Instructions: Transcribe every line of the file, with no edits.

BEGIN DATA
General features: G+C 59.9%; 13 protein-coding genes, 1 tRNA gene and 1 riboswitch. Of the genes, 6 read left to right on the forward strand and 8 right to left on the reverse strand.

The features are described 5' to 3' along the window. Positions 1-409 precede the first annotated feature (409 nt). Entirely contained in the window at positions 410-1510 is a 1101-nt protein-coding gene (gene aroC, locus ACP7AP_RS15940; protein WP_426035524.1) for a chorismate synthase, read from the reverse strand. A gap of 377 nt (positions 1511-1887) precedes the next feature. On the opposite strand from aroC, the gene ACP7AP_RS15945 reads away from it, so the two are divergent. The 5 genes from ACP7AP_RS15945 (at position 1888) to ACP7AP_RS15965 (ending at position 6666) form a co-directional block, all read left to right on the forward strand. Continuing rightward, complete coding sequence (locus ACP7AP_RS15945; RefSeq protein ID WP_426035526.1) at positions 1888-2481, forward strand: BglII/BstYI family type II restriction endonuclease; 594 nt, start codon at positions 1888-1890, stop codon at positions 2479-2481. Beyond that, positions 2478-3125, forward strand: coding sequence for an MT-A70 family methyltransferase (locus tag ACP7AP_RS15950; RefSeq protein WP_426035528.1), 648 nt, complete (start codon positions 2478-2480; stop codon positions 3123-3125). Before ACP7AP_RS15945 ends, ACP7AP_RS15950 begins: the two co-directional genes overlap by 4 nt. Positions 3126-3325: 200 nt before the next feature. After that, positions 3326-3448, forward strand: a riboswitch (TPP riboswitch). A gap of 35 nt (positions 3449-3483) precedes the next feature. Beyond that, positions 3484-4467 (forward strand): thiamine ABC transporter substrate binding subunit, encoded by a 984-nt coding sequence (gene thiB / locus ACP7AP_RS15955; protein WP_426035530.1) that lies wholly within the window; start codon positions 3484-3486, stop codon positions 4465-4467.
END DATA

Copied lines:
General features: G+C 59.9%; 13 protein-coding genes, 1 tRNA gene and 1 riboswitch. Of the genes, 6 read left to right on the forward strand and 8 right to left on the reverse strand.

The features are described 5' to 3' along the window. Positions 1-409 precede the first annotated feature (409 nt). Entirely contained in the window at positions 410-1510 is a 1101-nt protein-coding gene (gene aroC, locus ACP7AP_RS15940; protein WP_426035524.1) for a chorismate synthase, read from the reverse strand. A gap of 377 nt (positions 1511-1887) precedes the next feature. On the opposite strand from aroC, the gene ACP7AP_RS15945 reads away from it, so the two are divergent. The 5 genes from ACP7AP_RS15945 (at position 1888) to ACP7AP_RS15965 (ending at position 6666) form a co-directional block, all read left to right on the forward strand. Continuing rightward, complete coding sequence (locus ACP7AP_RS15945; RefSeq protein ID WP_426035526.1) at positions 1888-2481, forward strand: BglII/BstYI family type II restriction endonuclease; 594 nt, start codon at positions 1888-1890, stop codon at positions 2479-2481. Beyond that, positions 2478-3125, forward strand: coding sequence for an MT-A70 family methyltransferase (locus tag ACP7AP_RS15950; RefSeq protein WP_426035528.1), 648 nt, complete (start codon positions 2478-2480; stop codon positions 3123-3125). Before ACP7AP_RS15945 ends, ACP7AP_RS15950 begins: the two co-directional genes overlap by 4 nt. Positions 3126-3325: 200 nt before the next feature. After that, positions 3326-3448, forward strand: a riboswitch (TPP riboswitch). A gap of 35 nt (positions 3449-3483) precedes the next feature. Beyond that, positions 3484-4467 (forward strand): thiamine ABC transporter substrate binding subunit, encoded by a 984-nt coding sequence (gene thiB / locus ACP7AP_RS15955; protein WP_426035530.1) that lies wholly within the window; start codon positions 3484-3486, stop codon positions 4465-4467.